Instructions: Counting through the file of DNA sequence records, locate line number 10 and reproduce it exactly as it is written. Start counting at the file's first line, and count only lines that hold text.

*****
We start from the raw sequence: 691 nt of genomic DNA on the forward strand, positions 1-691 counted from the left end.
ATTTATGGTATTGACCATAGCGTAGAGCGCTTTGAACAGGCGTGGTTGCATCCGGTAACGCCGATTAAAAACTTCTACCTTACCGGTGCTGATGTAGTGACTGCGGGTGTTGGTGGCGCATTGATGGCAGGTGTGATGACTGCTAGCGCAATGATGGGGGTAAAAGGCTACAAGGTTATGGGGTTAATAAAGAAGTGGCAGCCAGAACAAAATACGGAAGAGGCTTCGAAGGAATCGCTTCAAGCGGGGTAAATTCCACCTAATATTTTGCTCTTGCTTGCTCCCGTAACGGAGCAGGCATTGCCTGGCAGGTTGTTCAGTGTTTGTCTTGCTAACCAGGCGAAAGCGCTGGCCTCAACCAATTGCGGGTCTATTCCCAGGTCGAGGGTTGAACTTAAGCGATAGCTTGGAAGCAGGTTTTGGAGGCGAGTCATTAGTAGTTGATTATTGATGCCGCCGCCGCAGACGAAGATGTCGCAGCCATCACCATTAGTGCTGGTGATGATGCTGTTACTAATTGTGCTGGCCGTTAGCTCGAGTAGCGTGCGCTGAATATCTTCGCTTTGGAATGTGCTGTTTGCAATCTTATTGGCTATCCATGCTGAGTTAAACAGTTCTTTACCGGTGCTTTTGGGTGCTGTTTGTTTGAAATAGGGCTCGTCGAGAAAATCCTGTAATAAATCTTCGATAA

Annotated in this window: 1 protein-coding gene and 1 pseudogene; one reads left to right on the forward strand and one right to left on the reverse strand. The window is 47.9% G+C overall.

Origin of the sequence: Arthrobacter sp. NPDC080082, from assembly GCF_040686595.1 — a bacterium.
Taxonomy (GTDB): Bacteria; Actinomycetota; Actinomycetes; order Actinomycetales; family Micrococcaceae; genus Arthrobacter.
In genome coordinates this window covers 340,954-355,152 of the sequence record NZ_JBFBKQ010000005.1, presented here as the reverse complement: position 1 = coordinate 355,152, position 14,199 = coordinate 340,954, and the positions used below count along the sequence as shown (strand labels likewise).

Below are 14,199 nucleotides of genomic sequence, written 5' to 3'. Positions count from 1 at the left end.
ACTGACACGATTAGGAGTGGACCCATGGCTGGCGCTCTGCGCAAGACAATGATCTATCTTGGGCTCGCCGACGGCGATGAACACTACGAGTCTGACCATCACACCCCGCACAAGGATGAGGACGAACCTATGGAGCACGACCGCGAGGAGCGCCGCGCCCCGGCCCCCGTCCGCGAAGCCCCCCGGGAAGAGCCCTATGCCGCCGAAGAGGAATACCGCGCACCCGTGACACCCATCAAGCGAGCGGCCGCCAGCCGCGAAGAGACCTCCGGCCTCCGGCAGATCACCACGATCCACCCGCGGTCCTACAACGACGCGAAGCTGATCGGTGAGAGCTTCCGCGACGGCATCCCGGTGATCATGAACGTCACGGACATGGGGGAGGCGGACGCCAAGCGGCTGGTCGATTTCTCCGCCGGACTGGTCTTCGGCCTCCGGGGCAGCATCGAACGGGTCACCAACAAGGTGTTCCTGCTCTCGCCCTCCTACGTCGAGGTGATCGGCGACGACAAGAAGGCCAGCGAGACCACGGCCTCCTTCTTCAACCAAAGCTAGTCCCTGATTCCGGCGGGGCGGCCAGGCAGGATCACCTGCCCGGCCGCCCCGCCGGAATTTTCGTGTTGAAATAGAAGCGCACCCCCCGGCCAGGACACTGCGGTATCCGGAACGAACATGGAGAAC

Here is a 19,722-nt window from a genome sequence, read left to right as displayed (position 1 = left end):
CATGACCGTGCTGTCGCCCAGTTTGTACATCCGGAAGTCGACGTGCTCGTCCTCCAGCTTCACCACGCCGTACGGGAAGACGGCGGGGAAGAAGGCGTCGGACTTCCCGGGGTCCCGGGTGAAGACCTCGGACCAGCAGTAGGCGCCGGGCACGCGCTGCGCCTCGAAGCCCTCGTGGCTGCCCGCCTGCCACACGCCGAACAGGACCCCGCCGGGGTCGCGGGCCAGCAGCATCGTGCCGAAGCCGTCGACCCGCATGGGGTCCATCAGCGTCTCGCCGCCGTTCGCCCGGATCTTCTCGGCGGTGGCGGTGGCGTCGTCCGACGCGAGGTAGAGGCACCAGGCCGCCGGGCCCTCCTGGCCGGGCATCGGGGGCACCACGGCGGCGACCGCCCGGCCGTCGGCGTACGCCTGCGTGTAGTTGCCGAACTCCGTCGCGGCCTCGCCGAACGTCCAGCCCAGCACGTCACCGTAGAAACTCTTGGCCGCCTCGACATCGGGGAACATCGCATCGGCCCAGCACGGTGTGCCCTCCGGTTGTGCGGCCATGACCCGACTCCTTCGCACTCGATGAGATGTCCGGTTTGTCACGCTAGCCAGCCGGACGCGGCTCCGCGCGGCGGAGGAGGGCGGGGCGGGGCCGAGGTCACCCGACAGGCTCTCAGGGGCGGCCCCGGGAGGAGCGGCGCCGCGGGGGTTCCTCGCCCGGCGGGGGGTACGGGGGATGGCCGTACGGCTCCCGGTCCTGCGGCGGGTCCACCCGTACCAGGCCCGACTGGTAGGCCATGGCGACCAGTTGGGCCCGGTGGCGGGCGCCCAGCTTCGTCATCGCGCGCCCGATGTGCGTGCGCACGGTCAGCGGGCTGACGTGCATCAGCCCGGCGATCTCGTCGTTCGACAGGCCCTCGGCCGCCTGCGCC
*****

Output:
CATGACCGTGCTGTCGCCCAGTTTGTACATCCGGAAGTCGACGTGCTCGTCCTCCAGCTTCACCACGCCGTACGGGAAGACGGCGGGGAAGAAGGCGTCGGACTTCCCGGGGTCCCGGGTGAAGACCTCGGACCAGCAGTAGGCGCCGGGCACGCGCTGCGCCTCGAAGCCCTCGTGGCTGCCCGCCTGCCACACGCCGAACAGGACCCCGCCGGGGTCGCGGGCCAGCAGCATCGTGCCGAAGCCGTCGACCCGCATGGGGTCCATCAGCGTCTCGCCGCCGTTCGCCCGGATCTTCTCGGCGGTGGCGGTGGCGTCGTCCGACGCGAGGTAGAGGCACCAGGCCGCCGGGCCCTCCTGGCCGGGCATCGGGGGCACCACGGCGGCGACCGCCCGGCCGTCGGCGTACGCCTGCGTGTAGTTGCCGAACTCCGTCGCGGCCTCGCCGAACGTCCAGCCCAGCACGTCACCGTAGAAACTCTTGGCCGCCTCGACATCGGGGAACATCGCATCGGCCCAGCACGGTGTGCCCTCCGGTTGTGCGGCCATGACCCGACTCCTTCGCACTCGATGAGATGTCCGGTTTGTCACGCTAGCCAGCCGGACGCGGCTCCGCGCGGCGGAGGAGGGCGGGGCGGGGCCGAGGTCACCCGACAGGCTCTCAGGGGCGGCCCCGGGAGGAGCGGCGCCGCGGGGGTTCCTCGCCCGGCGGGGGGTACGGGGGATGGCCGTACGGCTCCCGGTCCTGCGGCGGGTCCACCCGTACCAGGCCCGACTGGTAGGCCATGGCGACCAGTTGGGCCCGGTGGCGGGCGCCCAGCTTCGTCATCGCGCGCCCGATGTGCGTGCGCACGGTCAGCGGGCTGACGTGCATCAGCCCGGCGATCTCGTCGTTCGACAGGCCCTCGGCCGCCTGCGCC